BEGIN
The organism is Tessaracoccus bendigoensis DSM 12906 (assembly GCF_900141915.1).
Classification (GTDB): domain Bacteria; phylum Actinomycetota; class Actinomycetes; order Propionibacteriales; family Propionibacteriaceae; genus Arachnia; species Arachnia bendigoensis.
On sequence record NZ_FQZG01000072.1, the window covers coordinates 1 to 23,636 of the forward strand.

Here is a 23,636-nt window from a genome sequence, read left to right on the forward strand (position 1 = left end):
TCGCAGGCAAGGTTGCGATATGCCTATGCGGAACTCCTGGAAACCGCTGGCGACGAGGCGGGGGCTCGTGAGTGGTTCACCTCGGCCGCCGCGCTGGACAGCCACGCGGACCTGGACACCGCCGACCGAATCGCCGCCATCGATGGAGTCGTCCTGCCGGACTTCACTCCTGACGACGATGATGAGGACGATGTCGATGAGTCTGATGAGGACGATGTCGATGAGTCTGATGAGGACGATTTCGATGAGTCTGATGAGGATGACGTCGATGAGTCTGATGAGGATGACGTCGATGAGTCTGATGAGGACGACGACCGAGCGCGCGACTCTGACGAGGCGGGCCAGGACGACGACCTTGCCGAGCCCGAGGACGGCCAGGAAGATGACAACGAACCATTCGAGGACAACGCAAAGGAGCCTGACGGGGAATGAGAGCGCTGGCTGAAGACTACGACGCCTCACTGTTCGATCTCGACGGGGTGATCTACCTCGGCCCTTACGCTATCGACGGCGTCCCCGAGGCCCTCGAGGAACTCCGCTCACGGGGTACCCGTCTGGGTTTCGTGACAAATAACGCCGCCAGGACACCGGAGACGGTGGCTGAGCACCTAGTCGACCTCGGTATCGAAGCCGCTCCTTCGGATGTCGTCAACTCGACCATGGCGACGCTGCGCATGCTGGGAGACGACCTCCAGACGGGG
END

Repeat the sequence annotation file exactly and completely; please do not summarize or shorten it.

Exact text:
The organism is Tessaracoccus bendigoensis DSM 12906 (assembly GCF_900141915.1).
Classification (GTDB): domain Bacteria; phylum Actinomycetota; class Actinomycetes; order Propionibacteriales; family Propionibacteriaceae; genus Arachnia; species Arachnia bendigoensis.
On sequence record NZ_FQZG01000072.1, the window covers coordinates 1 to 23,636 of the forward strand.

Here is a 23,636-nt window from a genome sequence, read left to right on the forward strand (position 1 = left end):
TCGCAGGCAAGGTTGCGATATGCCTATGCGGAACTCCTGGAAACCGCTGGCGACGAGGCGGGGGCTCGTGAGTGGTTCACCTCGGCCGCCGCGCTGGACAGCCACGCGGACCTGGACACCGCCGACCGAATCGCCGCCATCGATGGAGTCGTCCTGCCGGACTTCACTCCTGACGACGATGATGAGGACGATGTCGATGAGTCTGATGAGGACGATGTCGATGAGTCTGATGAGGACGATTTCGATGAGTCTGATGAGGATGACGTCGATGAGTCTGATGAGGATGACGTCGATGAGTCTGATGAGGACGACGACCGAGCGCGCGACTCTGACGAGGCGGGCCAGGACGACGACCTTGCCGAGCCCGAGGACGGCCAGGAAGATGACAACGAACCATTCGAGGACAACGCAAAGGAGCCTGACGGGGAATGAGAGCGCTGGCTGAAGACTACGACGCCTCACTGTTCGATCTCGACGGGGTGATCTACCTCGGCCCTTACGCTATCGACGGCGTCCCCGAGGCCCTCGAGGAACTCCGCTCACGGGGTACCCGTCTGGGTTTCGTGACAAATAACGCCGCCAGGACACCGGAGACGGTGGCTGAGCACCTAGTCGACCTCGGTATCGAAGCCGCTCCTTCGGATGTCGTCAACTCGACCATGGCGACGCTGCGCATGCTGGGAGACGACCTCCAGACGGGG